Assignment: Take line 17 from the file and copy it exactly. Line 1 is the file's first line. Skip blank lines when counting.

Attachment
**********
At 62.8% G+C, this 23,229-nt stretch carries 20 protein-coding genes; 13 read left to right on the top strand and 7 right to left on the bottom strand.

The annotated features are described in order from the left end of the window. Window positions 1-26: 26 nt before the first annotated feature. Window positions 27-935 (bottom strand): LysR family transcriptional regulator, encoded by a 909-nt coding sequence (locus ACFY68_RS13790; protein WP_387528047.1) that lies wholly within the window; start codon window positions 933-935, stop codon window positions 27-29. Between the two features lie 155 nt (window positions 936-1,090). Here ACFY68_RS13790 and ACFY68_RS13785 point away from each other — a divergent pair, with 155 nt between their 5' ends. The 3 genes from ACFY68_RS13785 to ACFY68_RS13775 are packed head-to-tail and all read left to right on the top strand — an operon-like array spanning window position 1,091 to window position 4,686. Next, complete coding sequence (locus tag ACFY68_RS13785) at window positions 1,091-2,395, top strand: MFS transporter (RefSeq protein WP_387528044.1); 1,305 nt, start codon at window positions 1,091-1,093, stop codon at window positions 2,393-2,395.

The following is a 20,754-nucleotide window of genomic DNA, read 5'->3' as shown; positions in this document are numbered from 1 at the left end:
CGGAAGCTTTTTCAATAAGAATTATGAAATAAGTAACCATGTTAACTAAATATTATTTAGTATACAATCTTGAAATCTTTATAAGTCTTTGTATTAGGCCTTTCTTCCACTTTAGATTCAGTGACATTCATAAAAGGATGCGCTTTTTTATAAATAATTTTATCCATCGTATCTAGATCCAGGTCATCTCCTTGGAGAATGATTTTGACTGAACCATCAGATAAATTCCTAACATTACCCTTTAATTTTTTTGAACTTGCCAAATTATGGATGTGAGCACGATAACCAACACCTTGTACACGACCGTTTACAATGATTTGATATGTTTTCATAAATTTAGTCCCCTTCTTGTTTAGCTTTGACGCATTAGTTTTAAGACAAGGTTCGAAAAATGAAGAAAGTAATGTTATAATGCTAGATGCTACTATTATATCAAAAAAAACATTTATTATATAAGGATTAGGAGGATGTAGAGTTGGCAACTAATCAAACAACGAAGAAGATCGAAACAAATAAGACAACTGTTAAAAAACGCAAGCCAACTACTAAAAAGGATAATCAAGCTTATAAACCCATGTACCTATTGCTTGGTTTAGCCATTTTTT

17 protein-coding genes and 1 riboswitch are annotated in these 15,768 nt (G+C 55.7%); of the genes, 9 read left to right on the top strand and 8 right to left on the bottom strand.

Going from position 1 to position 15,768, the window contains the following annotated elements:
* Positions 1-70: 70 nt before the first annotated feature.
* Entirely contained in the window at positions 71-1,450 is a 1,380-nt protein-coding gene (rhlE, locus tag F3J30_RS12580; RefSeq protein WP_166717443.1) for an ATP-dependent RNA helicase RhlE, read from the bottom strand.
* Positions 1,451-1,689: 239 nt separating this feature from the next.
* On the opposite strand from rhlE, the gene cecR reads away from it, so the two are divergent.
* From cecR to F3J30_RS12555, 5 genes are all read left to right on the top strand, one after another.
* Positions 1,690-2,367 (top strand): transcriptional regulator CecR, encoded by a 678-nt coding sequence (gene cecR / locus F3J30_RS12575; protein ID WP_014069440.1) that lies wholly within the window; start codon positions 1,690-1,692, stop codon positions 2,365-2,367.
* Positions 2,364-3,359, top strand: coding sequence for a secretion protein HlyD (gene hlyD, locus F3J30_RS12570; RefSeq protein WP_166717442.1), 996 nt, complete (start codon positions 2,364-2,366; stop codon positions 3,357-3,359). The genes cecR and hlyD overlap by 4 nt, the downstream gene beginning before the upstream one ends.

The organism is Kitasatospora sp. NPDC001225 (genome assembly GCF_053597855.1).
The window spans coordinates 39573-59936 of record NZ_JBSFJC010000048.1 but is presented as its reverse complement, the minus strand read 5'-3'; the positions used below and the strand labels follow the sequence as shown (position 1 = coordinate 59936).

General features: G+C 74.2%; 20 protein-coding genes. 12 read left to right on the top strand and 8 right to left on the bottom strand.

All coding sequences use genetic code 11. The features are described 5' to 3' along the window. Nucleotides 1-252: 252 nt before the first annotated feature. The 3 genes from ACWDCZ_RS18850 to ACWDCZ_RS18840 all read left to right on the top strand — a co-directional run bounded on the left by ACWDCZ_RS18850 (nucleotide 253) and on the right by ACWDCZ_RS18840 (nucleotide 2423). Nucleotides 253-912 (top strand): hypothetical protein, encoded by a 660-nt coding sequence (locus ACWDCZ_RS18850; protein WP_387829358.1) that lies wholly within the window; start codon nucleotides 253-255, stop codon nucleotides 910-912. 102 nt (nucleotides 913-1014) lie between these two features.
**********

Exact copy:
All coding sequences use genetic code 11. The features are described 5' to 3' along the window. Nucleotides 1-252: 252 nt before the first annotated feature. The 3 genes from ACWDCZ_RS18850 to ACWDCZ_RS18840 all read left to right on the top strand — a co-directional run bounded on the left by ACWDCZ_RS18850 (nucleotide 253) and on the right by ACWDCZ_RS18840 (nucleotide 2423). Nucleotides 253-912 (top strand): hypothetical protein, encoded by a 660-nt coding sequence (locus ACWDCZ_RS18850; protein WP_387829358.1) that lies wholly within the window; start codon nucleotides 253-255, stop codon nucleotides 910-912. 102 nt (nucleotides 913-1014) lie between these two features.